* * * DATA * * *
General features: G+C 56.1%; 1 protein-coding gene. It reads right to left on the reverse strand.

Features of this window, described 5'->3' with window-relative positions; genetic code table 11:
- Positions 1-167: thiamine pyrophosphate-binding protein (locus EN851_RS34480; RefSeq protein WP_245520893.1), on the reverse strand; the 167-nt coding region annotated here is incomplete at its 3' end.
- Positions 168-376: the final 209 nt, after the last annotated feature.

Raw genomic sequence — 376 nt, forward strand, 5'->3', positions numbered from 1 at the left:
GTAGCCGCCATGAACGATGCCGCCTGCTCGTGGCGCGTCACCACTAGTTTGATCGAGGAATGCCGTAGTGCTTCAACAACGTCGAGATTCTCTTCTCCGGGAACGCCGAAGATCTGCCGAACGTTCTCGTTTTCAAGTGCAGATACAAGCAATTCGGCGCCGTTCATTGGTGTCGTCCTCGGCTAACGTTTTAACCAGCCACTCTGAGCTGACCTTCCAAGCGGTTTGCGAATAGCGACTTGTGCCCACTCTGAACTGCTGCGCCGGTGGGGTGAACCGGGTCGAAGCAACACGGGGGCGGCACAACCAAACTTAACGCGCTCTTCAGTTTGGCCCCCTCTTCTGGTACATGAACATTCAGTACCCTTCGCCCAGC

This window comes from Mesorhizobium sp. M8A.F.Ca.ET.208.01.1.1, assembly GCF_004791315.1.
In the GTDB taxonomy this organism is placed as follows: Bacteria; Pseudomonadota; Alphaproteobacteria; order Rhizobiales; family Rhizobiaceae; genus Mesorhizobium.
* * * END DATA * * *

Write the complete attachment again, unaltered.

General features: G+C 56.1%; 1 protein-coding gene. It reads right to left on the reverse strand.

Features of this window, described 5'->3' with window-relative positions; genetic code table 11:
- Positions 1-167: thiamine pyrophosphate-binding protein (locus EN851_RS34480; RefSeq protein WP_245520893.1), on the reverse strand; the 167-nt coding region annotated here is incomplete at its 3' end.
- Positions 168-376: the final 209 nt, after the last annotated feature.

Raw genomic sequence — 376 nt, forward strand, 5'->3', positions numbered from 1 at the left:
GTAGCCGCCATGAACGATGCCGCCTGCTCGTGGCGCGTCACCACTAGTTTGATCGAGGAATGCCGTAGTGCTTCAACAACGTCGAGATTCTCTTCTCCGGGAACGCCGAAGATCTGCCGAACGTTCTCGTTTTCAAGTGCAGATACAAGCAATTCGGCGCCGTTCATTGGTGTCGTCCTCGGCTAACGTTTTAACCAGCCACTCTGAGCTGACCTTCCAAGCGGTTTGCGAATAGCGACTTGTGCCCACTCTGAACTGCTGCGCCGGTGGGGTGAACCGGGTCGAAGCAACACGGGGGCGGCACAACCAAACTTAACGCGCTCTTCAGTTTGGCCCCCTCTTCTGGTACATGAACATTCAGTACCCTTCGCCCAGC

This window comes from Mesorhizobium sp. M8A.F.Ca.ET.208.01.1.1, assembly GCF_004791315.1.
In the GTDB taxonomy this organism is placed as follows: Bacteria; Pseudomonadota; Alphaproteobacteria; order Rhizobiales; family Rhizobiaceae; genus Mesorhizobium.